As a Senior Project Officer for Active Living By Design (ALBD), Rich Bell provides guidance and support for clients, community partnerships and their leaders on all aspects of their work, including strategic planning and prioritization, community engagement and partnership development, capacity building, project implementation, assessment, evaluation and sustainability of efforts to increase active living and healthy eating in communities. Rich develops educational materials and tools, shares stories, links leaders with the various resources of our national learning network, conducts training and provides coaching. He represents ALBD with national partners concerning his primary areas of expertise in planning and urban design, transportation, housing and community development, urban ecology and community gardening.
Rich has wide-ranging experience in managing nonprofit organizations, partnerships and projects as well as supporting them as a trainer, fundraiser and strategic advisor. Prior to his current role, Rich was the founding Executive Director of the North Carolina Smart Growth Alliance. He also served as Executive Director of South Eastern Efforts Developing Sustainable Spaces (SEEDS), Director of Resource Development (U.S. Western Region) for Habitat for Humanity International, Inc., as a Community Planner and Project Manager for the Spanish Speaking Unity Council, and as Executive Director of Literacy Volunteers of America, California.
Rich earned a B.A. in economics from Brown University and a master’s in city planning from the University of California at Berkeley.
Rich walks his talk by biking to work, encouraging his family’s use of active transportation and advocating for healthy community design in his community. He served on the town planning board and built an affordable, one-bedroom cottage in his backyard. He and his family regularly enjoy their organic garden, chickens and many outlets for local and sustainably produced food, especially their own kitchen. He lives in Carrboro, NC with Jennifer Curtis, a sustainable agriculture and food systems consultant and co-owner of Firsthand Foods, and their daughter, Carly.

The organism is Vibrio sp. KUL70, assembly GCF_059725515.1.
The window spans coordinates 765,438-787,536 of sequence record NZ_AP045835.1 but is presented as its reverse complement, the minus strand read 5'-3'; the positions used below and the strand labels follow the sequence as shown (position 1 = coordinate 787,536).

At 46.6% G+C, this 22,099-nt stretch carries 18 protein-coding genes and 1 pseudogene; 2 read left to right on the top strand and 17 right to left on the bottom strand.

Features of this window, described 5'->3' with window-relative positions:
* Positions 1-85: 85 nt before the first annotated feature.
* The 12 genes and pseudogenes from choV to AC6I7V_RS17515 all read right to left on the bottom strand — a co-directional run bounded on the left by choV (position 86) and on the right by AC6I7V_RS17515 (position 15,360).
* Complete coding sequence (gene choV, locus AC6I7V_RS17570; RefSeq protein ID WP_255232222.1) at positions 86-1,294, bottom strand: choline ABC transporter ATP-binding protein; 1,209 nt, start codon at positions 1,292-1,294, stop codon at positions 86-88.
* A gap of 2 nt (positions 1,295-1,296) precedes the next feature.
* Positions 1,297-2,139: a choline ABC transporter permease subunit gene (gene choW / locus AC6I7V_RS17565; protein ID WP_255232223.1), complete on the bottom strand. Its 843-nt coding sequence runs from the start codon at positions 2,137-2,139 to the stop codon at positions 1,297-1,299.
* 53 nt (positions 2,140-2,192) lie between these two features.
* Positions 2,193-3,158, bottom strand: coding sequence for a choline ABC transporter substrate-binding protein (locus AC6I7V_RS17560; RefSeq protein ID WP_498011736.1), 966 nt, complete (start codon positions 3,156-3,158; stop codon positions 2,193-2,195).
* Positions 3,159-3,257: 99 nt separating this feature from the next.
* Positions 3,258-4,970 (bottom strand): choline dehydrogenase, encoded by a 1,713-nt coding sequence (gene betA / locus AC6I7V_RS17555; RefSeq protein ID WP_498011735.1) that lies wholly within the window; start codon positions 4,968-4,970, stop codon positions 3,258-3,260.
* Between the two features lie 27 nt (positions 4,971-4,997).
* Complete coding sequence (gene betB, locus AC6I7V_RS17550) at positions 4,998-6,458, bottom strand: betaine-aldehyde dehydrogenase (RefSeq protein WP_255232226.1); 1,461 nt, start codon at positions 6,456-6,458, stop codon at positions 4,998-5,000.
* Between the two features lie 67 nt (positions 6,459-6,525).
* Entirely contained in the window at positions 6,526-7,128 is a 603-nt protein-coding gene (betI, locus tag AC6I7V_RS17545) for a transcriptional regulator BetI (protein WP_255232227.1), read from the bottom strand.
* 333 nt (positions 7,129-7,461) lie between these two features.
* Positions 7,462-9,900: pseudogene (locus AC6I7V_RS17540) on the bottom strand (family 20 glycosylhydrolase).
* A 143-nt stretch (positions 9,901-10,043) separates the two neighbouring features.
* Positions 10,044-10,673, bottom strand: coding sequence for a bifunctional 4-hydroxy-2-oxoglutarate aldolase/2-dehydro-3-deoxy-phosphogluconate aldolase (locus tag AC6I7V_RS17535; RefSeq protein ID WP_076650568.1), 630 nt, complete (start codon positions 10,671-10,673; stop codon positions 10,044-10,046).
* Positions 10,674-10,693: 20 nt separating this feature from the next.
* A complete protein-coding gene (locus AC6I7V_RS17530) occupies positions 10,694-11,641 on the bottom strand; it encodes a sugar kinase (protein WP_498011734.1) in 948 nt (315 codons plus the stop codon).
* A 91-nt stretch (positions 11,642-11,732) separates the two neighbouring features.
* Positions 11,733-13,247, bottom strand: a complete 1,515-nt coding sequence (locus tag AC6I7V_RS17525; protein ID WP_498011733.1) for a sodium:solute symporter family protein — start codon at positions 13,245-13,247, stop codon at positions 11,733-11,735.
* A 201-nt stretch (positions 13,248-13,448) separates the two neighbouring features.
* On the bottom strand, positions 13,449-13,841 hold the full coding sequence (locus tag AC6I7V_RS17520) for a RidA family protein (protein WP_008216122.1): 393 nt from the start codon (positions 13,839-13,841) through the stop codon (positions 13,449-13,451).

I’ve long been convinced of the public benefits of things like bike commuting, infill development, community gardening, neighborhood traffic calming, preparing locally grown food at home and participating in local advocacy coalitions. It’s one thing to believe in these things; it’s another to do them. My experiences with clothing, clocks, rules, personalities, fatigue, failed equipment, fear, moods, weather, paperwork, disagreements, insufficient funding, and lack of discipline or encouragement all remind me of the complexity behind daily decisions and commitments. Translating any good idea into action – not to mention establishing a “whole new order of things” – involves accounting for and addressing all the mundane realities that make change really hard. It applies to health behaviors and also to activism. I am very lucky to work almost every day with the workhorses and other heroes of the healthy communities movement who understand this, and are willing to sweat, get lost, fail, be patient and grow so their community will be a healthy, just and sustainable place to live. They’re willing to make the road by walking it, and it’s a better road because we walk it together.